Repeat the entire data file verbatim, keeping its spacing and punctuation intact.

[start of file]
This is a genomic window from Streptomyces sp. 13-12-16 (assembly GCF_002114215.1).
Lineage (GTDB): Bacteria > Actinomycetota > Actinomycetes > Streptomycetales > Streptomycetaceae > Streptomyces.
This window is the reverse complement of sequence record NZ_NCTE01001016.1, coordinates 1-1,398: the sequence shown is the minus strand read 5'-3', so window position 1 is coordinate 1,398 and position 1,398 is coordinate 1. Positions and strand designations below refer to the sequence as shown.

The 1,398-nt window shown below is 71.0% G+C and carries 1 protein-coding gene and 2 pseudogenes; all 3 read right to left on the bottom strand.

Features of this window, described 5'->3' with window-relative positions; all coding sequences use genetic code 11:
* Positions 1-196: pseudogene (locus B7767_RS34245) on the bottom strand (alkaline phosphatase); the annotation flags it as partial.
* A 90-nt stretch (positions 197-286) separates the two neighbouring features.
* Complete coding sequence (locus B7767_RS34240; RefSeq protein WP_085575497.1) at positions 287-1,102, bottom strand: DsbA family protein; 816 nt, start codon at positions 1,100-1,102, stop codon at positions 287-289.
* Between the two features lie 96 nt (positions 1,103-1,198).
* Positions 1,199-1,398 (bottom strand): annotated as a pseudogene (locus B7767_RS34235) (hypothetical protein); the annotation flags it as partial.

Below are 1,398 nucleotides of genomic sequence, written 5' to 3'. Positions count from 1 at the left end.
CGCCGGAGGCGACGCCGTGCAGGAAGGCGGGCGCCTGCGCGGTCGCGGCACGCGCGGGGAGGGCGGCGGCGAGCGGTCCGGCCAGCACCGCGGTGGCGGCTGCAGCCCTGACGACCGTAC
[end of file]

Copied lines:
This is a genomic window from Streptomyces sp. 13-12-16 (assembly GCF_002114215.1).
Lineage (GTDB): Bacteria > Actinomycetota > Actinomycetes > Streptomycetales > Streptomycetaceae > Streptomyces.
This window is the reverse complement of sequence record NZ_NCTE01001016.1, coordinates 1-1,398: the sequence shown is the minus strand read 5'-3', so window position 1 is coordinate 1,398 and position 1,398 is coordinate 1. Positions and strand designations below refer to the sequence as shown.

The 1,398-nt window shown below is 71.0% G+C and carries 1 protein-coding gene and 2 pseudogenes; all 3 read right to left on the bottom strand.

Features of this window, described 5'->3' with window-relative positions; all coding sequences use genetic code 11:
* Positions 1-196: pseudogene (locus B7767_RS34245) on the bottom strand (alkaline phosphatase); the annotation flags it as partial.
* A 90-nt stretch (positions 197-286) separates the two neighbouring features.
* Complete coding sequence (locus B7767_RS34240; RefSeq protein WP_085575497.1) at positions 287-1,102, bottom strand: DsbA family protein; 816 nt, start codon at positions 1,100-1,102, stop codon at positions 287-289.
* Between the two features lie 96 nt (positions 1,103-1,198).
* Positions 1,199-1,398 (bottom strand): annotated as a pseudogene (locus B7767_RS34235) (hypothetical protein); the annotation flags it as partial.

Below are 1,398 nucleotides of genomic sequence, written 5' to 3'. Positions count from 1 at the left end.
CGCCGGAGGCGACGCCGTGCAGGAAGGCGGGCGCCTGCGCGGTCGCGGCACGCGCGGGGAGGGCGGCGGCGAGCGGTCCGGCCAGCACCGCGGTGGCGGCTGCAGCCCTGACGACCGTAC